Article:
Genetic signature of deadly brain cancer identified

"This study identifies a core set of genes and pathways that are dysregulated during both the early and late stages of tumor progression," said University of Rochester Medical Center (URMC) neurologist Steven Goldman, M.D., Ph.D., the senior author of the study and co-director of the Center for Translational Neuromedicine. "By virtue of their marked difference from normal cells, these genes appear to comprise a promising set of targets for therapeutic intervention." As its name implies, gliomas arise from a cell type found in the central nervous system called the glial cell. Gliomas progress in severity over time and ultimately become highly invasive tumors known as glioblastomas, which are difficult to treat and almost invariably fatal. …

Medical marijuana laws and treats may send more kids to ER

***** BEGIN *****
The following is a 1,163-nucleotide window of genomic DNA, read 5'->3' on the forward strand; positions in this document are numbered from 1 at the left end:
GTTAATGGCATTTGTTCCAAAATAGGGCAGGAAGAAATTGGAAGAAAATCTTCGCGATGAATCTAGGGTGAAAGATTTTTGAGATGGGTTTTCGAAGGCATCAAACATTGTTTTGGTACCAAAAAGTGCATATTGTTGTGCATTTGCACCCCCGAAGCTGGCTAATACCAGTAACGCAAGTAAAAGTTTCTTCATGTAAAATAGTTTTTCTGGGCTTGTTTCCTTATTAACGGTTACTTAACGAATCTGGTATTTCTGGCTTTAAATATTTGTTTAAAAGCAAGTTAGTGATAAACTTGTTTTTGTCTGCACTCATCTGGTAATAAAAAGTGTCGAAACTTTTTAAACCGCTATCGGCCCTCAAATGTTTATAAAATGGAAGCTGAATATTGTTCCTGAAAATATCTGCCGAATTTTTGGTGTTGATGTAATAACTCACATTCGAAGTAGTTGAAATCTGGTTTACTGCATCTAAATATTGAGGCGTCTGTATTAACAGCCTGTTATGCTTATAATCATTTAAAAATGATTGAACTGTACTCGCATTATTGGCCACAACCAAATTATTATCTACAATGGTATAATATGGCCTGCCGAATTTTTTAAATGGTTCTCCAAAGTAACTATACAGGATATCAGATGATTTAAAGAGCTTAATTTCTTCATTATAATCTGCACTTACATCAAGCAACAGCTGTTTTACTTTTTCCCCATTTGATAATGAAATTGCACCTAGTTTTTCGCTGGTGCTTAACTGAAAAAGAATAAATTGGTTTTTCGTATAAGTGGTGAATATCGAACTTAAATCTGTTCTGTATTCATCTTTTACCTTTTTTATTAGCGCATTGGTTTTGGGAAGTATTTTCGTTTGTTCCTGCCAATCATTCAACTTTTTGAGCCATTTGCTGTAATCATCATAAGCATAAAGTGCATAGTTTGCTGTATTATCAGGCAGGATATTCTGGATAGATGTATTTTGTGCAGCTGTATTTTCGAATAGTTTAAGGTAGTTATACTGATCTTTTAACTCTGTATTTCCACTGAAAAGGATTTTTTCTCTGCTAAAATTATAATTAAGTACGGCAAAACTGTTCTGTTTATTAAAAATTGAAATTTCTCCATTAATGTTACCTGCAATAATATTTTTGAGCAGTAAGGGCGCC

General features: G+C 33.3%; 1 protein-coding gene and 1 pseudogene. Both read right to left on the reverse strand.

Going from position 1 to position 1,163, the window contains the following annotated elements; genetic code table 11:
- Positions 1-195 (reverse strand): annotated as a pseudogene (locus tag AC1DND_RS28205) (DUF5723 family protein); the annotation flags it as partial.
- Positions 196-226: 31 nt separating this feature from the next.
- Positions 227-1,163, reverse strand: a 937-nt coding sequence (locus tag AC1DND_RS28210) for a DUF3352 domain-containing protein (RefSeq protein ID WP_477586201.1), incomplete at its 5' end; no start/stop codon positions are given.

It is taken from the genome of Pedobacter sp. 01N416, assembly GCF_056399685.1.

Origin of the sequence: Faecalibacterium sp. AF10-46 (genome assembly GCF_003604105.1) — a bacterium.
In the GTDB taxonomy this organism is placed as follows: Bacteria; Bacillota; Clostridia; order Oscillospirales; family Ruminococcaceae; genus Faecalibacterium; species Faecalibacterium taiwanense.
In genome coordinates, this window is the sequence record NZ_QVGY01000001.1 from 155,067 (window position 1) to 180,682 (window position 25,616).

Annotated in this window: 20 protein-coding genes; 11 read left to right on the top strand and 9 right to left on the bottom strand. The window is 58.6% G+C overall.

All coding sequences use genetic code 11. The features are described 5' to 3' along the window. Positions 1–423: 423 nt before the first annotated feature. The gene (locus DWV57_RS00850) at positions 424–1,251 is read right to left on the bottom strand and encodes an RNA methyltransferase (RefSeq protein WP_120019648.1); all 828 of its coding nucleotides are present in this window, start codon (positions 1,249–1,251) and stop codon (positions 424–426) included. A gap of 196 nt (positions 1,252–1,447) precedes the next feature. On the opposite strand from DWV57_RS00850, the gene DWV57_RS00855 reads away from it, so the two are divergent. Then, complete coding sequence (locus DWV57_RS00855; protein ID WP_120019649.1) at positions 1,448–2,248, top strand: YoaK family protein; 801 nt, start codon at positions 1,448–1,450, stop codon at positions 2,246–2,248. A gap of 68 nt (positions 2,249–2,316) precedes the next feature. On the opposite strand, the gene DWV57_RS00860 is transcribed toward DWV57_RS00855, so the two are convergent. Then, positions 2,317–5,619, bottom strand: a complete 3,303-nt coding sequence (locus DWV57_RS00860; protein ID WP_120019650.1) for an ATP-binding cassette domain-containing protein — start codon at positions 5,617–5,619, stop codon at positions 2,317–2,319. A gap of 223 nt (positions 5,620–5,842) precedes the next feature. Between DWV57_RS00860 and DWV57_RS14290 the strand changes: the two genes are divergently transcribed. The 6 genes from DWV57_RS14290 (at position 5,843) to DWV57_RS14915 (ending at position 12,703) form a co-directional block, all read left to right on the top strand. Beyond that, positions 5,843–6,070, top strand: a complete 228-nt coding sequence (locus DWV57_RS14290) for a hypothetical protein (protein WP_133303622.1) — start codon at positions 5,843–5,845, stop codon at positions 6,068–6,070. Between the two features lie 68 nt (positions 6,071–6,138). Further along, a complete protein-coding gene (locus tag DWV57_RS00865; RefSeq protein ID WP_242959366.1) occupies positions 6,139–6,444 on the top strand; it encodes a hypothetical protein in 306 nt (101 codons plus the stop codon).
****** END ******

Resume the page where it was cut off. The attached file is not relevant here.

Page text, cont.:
CHICAGO – & Increased use of medical marijuana may lead to more young children getting sick from accidentally eating food made with the drug, a Colorado study suggests. Medical marijuana items include yummy-looking gummy candies, cookies and other treats that may entice young children. Fourteen children were treated at Colorado Children's Hospital in the two years after a 2009 federal policy change led to a surge in medical marijuana use, the study found. That's when federal authorities said they would not prosecute legal users. Study cases were mostly mild, but parents should know about potential risks and keep the products out of reach, said lead author Dr. George Sam Wang, an emergency room physician at the hospital. Unusual drowsiness and unsteady walking were among the symptoms. One child, a 5-year-old boy, had trouble breathing. Eight children were hospitalized, two in the intensive care unit, though all recovered within a few days, Wang said. By contrast, in four years preceding the policy change, the Denver-area hospital had no such cases. Some children came in laughing, glassy-eyed or “acting a little goofy and `off,”' Wang said. Many had eaten medical marijuana food items, although nonmedical marijuana was involved in at least three cases. The children were younger than 12 and included an 8-month-old boy. The study was released Monday in JAMA Pediatrics. Eighteen states and Washington, D.C., allow medical marijuana, though it remains illegal under federal law. Colorado's law dates to 2000 but the study notes that use there soared after the 2009 policy change on prosecution. Last year, Colorado and Washington state legalized adult possession of small amounts of nonmedical marijuana. Some states, including Colorado, allow medical marijuana use by sick kids, with parents' supervision. In a journal editorial, two Seattle poisoning specialists say that at least seven more states are considering legalizing medical marijuana and that laws that expand marijuana use likely will lead to more children sickened.source : http://www.foxnews.com/health/2013/05/27/medical-marijuana-laws-and-treats-may-send-more-kids-to-er/